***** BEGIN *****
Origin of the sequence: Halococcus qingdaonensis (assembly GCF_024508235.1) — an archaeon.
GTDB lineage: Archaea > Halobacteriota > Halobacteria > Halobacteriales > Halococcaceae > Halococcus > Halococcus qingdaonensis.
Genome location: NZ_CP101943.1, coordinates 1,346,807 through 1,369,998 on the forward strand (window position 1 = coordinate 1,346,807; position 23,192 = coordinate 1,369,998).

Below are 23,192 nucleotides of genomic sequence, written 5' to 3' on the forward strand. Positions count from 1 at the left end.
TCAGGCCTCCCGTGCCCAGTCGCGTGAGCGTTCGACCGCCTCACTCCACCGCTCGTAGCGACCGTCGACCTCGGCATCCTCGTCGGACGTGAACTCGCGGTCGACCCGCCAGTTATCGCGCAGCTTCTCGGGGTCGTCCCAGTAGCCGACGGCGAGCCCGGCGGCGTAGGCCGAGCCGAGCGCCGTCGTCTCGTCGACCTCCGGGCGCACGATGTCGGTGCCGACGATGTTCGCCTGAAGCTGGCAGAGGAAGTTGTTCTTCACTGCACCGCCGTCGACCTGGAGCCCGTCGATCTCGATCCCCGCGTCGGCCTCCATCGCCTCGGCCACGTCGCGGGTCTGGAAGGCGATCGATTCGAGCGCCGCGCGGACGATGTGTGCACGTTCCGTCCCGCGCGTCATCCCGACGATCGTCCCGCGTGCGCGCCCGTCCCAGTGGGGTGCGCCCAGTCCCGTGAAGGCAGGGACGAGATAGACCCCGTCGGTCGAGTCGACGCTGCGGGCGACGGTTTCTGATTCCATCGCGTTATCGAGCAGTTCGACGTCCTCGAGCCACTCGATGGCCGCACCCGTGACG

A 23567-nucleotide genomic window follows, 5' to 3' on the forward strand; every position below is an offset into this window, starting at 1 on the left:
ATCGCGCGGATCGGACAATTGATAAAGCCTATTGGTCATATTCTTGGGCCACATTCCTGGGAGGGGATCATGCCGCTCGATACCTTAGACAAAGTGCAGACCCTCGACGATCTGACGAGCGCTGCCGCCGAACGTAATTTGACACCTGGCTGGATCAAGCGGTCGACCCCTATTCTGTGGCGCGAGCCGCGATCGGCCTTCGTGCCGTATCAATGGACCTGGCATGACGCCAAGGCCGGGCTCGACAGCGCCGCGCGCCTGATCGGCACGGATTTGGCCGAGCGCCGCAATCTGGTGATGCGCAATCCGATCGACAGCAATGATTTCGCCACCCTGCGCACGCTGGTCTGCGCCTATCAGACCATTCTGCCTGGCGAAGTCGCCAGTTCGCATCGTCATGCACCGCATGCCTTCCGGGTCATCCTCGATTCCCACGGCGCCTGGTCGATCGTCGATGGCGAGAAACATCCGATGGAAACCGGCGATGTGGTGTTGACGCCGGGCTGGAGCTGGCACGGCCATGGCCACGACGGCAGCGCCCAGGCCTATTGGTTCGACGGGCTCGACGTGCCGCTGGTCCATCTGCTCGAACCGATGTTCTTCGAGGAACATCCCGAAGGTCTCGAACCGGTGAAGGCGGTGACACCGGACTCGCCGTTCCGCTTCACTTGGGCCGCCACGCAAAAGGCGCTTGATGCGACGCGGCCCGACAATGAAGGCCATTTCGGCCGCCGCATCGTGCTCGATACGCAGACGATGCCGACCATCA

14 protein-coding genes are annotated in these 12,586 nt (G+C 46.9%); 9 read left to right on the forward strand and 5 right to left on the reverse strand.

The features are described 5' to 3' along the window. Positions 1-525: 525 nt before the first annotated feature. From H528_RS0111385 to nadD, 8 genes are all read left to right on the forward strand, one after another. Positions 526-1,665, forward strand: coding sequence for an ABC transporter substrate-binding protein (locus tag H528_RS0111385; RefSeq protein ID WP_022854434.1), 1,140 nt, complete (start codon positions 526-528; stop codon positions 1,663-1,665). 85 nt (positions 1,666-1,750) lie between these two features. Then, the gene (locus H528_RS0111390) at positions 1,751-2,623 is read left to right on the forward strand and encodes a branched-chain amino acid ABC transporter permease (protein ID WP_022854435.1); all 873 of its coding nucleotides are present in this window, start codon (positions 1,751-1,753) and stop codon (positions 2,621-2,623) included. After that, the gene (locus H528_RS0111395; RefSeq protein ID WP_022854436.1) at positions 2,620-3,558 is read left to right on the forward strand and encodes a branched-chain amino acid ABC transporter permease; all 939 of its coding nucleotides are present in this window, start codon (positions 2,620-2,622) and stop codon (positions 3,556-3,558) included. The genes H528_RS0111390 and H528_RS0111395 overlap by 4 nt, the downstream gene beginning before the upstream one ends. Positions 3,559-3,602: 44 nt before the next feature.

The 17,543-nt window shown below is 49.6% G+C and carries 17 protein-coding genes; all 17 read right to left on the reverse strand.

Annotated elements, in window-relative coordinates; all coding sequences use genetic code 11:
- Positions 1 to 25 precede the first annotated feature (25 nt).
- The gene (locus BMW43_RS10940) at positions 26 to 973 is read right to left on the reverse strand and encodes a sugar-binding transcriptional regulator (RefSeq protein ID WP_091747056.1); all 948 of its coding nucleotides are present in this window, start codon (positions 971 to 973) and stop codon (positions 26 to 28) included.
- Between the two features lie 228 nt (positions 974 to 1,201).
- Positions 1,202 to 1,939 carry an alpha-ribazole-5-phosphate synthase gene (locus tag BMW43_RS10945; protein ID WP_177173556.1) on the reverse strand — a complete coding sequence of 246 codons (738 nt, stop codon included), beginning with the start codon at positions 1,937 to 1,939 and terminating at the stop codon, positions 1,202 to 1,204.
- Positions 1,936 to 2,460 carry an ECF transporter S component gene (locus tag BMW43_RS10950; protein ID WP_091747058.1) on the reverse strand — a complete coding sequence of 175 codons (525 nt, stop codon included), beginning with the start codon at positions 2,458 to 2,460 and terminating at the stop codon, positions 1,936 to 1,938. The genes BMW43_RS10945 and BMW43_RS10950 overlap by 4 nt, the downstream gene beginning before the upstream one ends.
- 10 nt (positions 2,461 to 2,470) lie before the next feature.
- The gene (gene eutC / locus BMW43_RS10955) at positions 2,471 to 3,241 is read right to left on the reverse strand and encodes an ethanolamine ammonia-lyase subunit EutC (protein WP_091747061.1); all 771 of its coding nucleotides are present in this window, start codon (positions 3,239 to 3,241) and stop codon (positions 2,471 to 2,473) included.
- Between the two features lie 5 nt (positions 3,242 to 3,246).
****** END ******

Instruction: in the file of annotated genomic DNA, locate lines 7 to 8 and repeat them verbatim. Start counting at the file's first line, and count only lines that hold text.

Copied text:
ATCGCGCGGATCGGACAATTGATAAAGCCTATTGGTCATATTCTTGGGCCACATTCCTGGGAGGGGATCATGCCGCTCGATACCTTAGACAAAGTGCAGACCCTCGACGATCTGACGAGCGCTGCCGCCGAACGTAATTTGACACCTGGCTGGATCAAGCGGTCGACCCCTATTCTGTGGCGCGAGCCGCGATCGGCCTTCGTGCCGTATCAATGGACCTGGCATGACGCCAAGGCCGGGCTCGACAGCGCCGCGCGCCTGATCGGCACGGATTTGGCCGAGCGCCGCAATCTGGTGATGCGCAATCCGATCGACAGCAATGATTTCGCCACCCTGCGCACGCTGGTCTGCGCCTATCAGACCATTCTGCCTGGCGAAGTCGCCAGTTCGCATCGTCATGCACCGCATGCCTTCCGGGTCATCCTCGATTCCCACGGCGCCTGGTCGATCGTCGATGGCGAGAAACATCCGATGGAAACCGGCGATGTGGTGTTGACGCCGGGCTGGAGCTGGCACGGCCATGGCCACGACGGCAGCGCCCAGGCCTATTGGTTCGACGGGCTCGACGTGCCGCTGGTCCATCTGCTCGAACCGATGTTCTTCGAGGAACATCCCGAAGGTCTCGAACCGGTGAAGGCGGTGACACCGGACTCGCCGTTCCGCTTCACTTGGGCCGCCACGCAAAAGGCGCTTGATGCGACGCGGCCCGACAATGAAGGCCATTTCGGCCGCCGCATCGTGCTCGATACGCAGACGATGCCGACCATCA

14 protein-coding genes are annotated in these 12,586 nt (G+C 46.9%); 9 read left to right on the forward strand and 5 right to left on the reverse strand.